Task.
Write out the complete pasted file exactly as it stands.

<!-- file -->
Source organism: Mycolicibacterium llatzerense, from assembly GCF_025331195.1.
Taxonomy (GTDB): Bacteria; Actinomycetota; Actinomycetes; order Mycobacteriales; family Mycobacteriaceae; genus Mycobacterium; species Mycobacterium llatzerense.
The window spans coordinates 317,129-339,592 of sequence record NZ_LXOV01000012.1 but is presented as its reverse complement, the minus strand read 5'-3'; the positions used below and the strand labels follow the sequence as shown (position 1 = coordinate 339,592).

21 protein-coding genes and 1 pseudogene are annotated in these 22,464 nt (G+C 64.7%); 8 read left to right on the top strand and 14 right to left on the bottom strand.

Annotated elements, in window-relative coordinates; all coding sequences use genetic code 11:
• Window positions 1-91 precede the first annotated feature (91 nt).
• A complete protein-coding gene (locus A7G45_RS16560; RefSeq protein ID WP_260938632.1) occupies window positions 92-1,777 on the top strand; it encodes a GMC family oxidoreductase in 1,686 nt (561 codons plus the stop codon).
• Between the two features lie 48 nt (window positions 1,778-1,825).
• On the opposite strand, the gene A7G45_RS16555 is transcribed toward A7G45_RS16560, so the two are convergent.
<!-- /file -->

Source organism: Mycolicibacterium llatzerense, from assembly GCF_025331195.1.
Taxonomy (GTDB): Bacteria; Actinomycetota; Actinomycetes; order Mycobacteriales; family Mycobacteriaceae; genus Mycobacterium; species Mycobacterium llatzerense.
The window spans coordinates 317,129-339,592 of sequence record NZ_LXOV01000012.1 but is presented as its reverse complement, the minus strand read 5'-3'; the positions used below and the strand labels follow the sequence as shown (position 1 = coordinate 339,592).

21 protein-coding genes and 1 pseudogene are annotated in these 22,464 nt (G+C 64.7%); 8 read left to right on the top strand and 14 right to left on the bottom strand.

Annotated elements, in window-relative coordinates; all coding sequences use genetic code 11:
• Window positions 1-91 precede the first annotated feature (91 nt).
• A complete protein-coding gene (locus A7G45_RS16560; RefSeq protein ID WP_260938632.1) occupies window positions 92-1,777 on the top strand; it encodes a GMC family oxidoreductase in 1,686 nt (561 codons plus the stop codon).
• Between the two features lie 48 nt (window positions 1,778-1,825).
• On the opposite strand, the gene A7G45_RS16555 is transcribed toward A7G45_RS16560, so the two are convergent.